He then went off to a commune, with a share in Surrendell, a big old farmhouse in Wiltshire, spending the summer of ‘76 there. “I was on the periphery really but made some lovely friends.” It’s “at the back of Badminton”. Simon helped Roddy Llewellyn with his pigs and the garden “and we restored it, it was a nice thing to do. And then Roddy was with Princess Margaret and I was on the edge of that …but we became very good friends – all that lot, they were lovely people. Princess Margaret was amazing, she was wonderful – great fun, very bright and intelligent.”
After his stint at Virgin, Simon met Harry Williamson, son of Tarka the Otter author Henry Williamson. Harry and Anthony Phillips had composed a “fabulous piece of music” based on the book and Simon fell in love with it, “just like I fell in love with Tubular Bells”. It was eventually released in 1988. Simon shared exclusive news with The Moorlander of a project he has been working on that will be released later this year, 90 years since the book was published. He has revisited the music, introducing some exciting extra ideas, including photography by James Forshal and a supplementary CD of recordings he is making of the Taw and Torridge rivers.
Post Virgin, Simon and his friend Nick Bradford also built what became Matrix Studios: “a real hub. Marianne Faithful recorded her albums there, and Peter Green. It was amazing.” His next move was working on soundtracks for films.
“I got fed up with recording and being in dark rooms. I did a few movies for Merchant Ivory and big orchestral scores -A Room With A View, The Bostonians – and worked with Jerry Goldsmith on the American version of Legend. I did all sorts of odd art films as well – Zina, and Shostakovich with Tony Palmer; it got me out and about and I enjoyed that, it was really interesting working with visuals. I was a music producer for films for about seven years, then set up my own company, Motion Picture Music.”
A natural teacher who loves sharing ideas, Simon for many years in London took on one or two bright students for their industry placement for the University of Surrey’s Tonmeister course. In 1990 he joined the new business of some friends and “built up the audio restoration and digital remastering side, taking old analogue recording stereo tapes and digitising them for CD and also the high-resolution digital audio world, which was about to come. The company was very successful and we sold the business in 1999 and I carried on with the new owners, Sanctuary. Nomis Studios in London became our new base.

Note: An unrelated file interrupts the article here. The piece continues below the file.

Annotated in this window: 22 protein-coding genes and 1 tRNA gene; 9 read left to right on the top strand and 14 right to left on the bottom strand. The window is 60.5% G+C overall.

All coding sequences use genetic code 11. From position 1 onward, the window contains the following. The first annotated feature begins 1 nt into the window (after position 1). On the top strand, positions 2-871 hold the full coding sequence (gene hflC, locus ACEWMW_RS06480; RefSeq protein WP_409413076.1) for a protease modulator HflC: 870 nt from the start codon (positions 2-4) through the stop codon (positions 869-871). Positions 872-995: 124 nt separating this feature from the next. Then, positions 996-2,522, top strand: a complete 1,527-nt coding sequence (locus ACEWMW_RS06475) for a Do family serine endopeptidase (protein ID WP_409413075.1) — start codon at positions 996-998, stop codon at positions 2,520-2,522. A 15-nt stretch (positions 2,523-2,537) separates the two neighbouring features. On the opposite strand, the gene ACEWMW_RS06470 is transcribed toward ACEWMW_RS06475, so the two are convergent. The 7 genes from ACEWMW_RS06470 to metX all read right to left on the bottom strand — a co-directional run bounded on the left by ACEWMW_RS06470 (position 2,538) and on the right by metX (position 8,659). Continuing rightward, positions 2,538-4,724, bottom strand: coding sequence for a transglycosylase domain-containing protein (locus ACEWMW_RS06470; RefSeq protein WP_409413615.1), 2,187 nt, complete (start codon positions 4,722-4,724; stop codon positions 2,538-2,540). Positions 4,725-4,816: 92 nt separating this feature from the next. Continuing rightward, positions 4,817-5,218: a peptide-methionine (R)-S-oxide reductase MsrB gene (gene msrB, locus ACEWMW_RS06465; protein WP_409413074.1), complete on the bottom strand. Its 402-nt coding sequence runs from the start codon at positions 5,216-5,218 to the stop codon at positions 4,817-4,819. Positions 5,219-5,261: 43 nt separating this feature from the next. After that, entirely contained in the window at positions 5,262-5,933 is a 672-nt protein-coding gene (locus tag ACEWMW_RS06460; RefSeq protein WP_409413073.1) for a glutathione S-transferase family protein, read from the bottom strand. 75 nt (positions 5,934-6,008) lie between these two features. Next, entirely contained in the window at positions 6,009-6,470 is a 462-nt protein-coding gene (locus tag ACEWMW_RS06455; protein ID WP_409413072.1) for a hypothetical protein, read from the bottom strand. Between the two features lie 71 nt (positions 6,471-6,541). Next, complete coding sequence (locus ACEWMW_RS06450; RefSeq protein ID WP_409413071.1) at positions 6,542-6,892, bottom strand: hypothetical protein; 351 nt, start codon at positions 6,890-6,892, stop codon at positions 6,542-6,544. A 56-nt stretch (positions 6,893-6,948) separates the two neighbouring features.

“In addition I started working with 5.1 surround sound. I was one of the very few initial people to do this and to this day I do work in this medium. King Crimson, Nick Cave etc all have 5.1 mixes – not done by me but mastered by me – and that work has led to actually creating 5.1 surround mixes from stereo audio using very sophisticated software. It’s not just pressing a button; one has to be quite sensitive to the picture. This work includes a few film soundtracks, most notably one for the newly restored ‘The Passion of Joan of Arc’, a silent movie from 1928. Will Gregory (Goldfrapp) and Adrian Utley (Portishead) provided a new score, which is really fab and was recorded at Shakespeare’s Globe and Wells Cathedral.”
Simon and Nicky acquired their home on Dartmoor in 1999 and set about extensive renovations. The roundhouse, in which Simon later set up his mastering studio in 2002, contained several feet of dung, which had to be dug out before work could commence. “I decided to jump ship and go back to being a mastering engineer full-time with my own place, instead of managing people half the time. I realised I could do it here in the roundhouse and had tons of work to make it viable.” After making the move to working in the country, Simon found the change “extraordinarily strange”, however his new lifestyle is clearly serving him well.
Life was full on for them both after that, with Nicky running her art business and then they opened an art gallery in their corn barn. Nicky shared: “2008 was the crash and then our daughter was married here in 2010 and then three months later, Si fell off a ladder and busted his neck”. Not knowing if he’d walk again, Simon felt a need to plug himself more into the great outdoors of Dartmoor, and made a full recovery.
“Mastering is the final polishing of an album which has been mixed; it‘s made ready for release by doing some tweaks, sometimes more, to the stereo, to make it right for radio and albums and these days downloads too. It’s a bit of a dark art but what we do is make it better and iron out any sound issues, then provide masters for CD pressing and download. The work I do now is really all on new albums, the remastering thing having mostly been finished.
“There’s been a bit of a return to mixing with my great friend and colleague Andy Miles, who I trained here. He worked with me for 7 years doing mastering. Anthony Phillips has an extensive back catalogue and wanted to remix some albums in surround sound so we had a go and it’s worked out well – great reviews! But it’s a more specialist area and not many people can do it or even attempt it. It’s a niche area but there are plenty of aficionados and anoraks out there.”
Simon concludes: “The new stereo albums work is the main event”. With the Tarka project due out at the end of the year, it will be intriguing to see what new audio territory this master of sound will enter into next.